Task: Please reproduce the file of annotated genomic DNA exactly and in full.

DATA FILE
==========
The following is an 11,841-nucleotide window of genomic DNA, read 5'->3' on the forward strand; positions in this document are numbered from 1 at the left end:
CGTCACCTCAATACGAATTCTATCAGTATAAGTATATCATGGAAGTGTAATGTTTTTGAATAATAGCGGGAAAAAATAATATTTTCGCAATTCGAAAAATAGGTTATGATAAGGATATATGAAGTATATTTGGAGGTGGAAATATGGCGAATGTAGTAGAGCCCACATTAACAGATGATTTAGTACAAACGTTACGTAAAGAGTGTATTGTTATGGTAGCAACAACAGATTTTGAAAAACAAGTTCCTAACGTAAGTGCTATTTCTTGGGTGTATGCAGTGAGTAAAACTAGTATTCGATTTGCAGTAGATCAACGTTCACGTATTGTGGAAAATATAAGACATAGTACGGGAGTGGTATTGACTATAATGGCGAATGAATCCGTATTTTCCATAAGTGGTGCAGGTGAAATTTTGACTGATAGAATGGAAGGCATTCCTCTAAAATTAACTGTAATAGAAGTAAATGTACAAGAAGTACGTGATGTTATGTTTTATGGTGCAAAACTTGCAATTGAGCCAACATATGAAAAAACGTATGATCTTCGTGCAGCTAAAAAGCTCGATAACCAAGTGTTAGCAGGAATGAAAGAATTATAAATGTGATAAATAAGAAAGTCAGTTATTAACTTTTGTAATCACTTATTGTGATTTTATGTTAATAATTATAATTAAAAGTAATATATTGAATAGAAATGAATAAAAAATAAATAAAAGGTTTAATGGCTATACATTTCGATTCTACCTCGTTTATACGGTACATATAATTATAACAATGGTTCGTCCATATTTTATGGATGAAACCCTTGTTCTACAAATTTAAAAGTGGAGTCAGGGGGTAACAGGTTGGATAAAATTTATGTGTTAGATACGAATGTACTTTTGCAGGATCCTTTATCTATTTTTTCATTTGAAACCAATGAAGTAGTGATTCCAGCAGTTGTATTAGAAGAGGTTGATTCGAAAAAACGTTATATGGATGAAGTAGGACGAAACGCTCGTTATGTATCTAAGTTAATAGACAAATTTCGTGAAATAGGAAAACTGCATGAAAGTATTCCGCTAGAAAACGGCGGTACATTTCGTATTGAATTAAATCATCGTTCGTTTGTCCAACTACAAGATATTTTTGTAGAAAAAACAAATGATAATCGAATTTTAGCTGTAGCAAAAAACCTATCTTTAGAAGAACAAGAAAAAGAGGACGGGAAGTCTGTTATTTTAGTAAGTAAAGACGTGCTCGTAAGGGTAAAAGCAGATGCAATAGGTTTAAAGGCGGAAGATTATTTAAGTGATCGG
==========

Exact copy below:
The following is an 11,841-nucleotide window of genomic DNA, read 5'->3' on the forward strand; positions in this document are numbered from 1 at the left end:
CGTCACCTCAATACGAATTCTATCAGTATAAGTATATCATGGAAGTGTAATGTTTTTGAATAATAGCGGGAAAAAATAATATTTTCGCAATTCGAAAAATAGGTTATGATAAGGATATATGAAGTATATTTGGAGGTGGAAATATGGCGAATGTAGTAGAGCCCACATTAACAGATGATTTAGTACAAACGTTACGTAAAGAGTGTATTGTTATGGTAGCAACAACAGATTTTGAAAAACAAGTTCCTAACGTAAGTGCTATTTCTTGGGTGTATGCAGTGAGTAAAACTAGTATTCGATTTGCAGTAGATCAACGTTCACGTATTGTGGAAAATATAAGACATAGTACGGGAGTGGTATTGACTATAATGGCGAATGAATCCGTATTTTCCATAAGTGGTGCAGGTGAAATTTTGACTGATAGAATGGAAGGCATTCCTCTAAAATTAACTGTAATAGAAGTAAATGTACAAGAAGTACGTGATGTTATGTTTTATGGTGCAAAACTTGCAATTGAGCCAACATATGAAAAAACGTATGATCTTCGTGCAGCTAAAAAGCTCGATAACCAAGTGTTAGCAGGAATGAAAGAATTATAAATGTGATAAATAAGAAAGTCAGTTATTAACTTTTGTAATCACTTATTGTGATTTTATGTTAATAATTATAATTAAAAGTAATATATTGAATAGAAATGAATAAAAAATAAATAAAAGGTTTAATGGCTATACATTTCGATTCTACCTCGTTTATACGGTACATATAATTATAACAATGGTTCGTCCATATTTTATGGATGAAACCCTTGTTCTACAAATTTAAAAGTGGAGTCAGGGGGTAACAGGTTGGATAAAATTTATGTGTTAGATACGAATGTACTTTTGCAGGATCCTTTATCTATTTTTTCATTTGAAACCAATGAAGTAGTGATTCCAGCAGTTGTATTAGAAGAGGTTGATTCGAAAAAACGTTATATGGATGAAGTAGGACGAAACGCTCGTTATGTATCTAAGTTAATAGACAAATTTCGTGAAATAGGAAAACTGCATGAAAGTATTCCGCTAGAAAACGGCGGTACATTTCGTATTGAATTAAATCATCGTTCGTTTGTCCAACTACAAGATATTTTTGTAGAAAAAACAAATGATAATCGAATTTTAGCTGTAGCAAAAAACCTATCTTTAGAAGAACAAGAAAAAGAGGACGGGAAGTCTGTTATTTTAGTAAGTAAAGACGTGCTCGTAAGGGTAAAAGCAGATGCAATAGGTTTAAAGGCGGAAGATTATTTAAGTGATCGG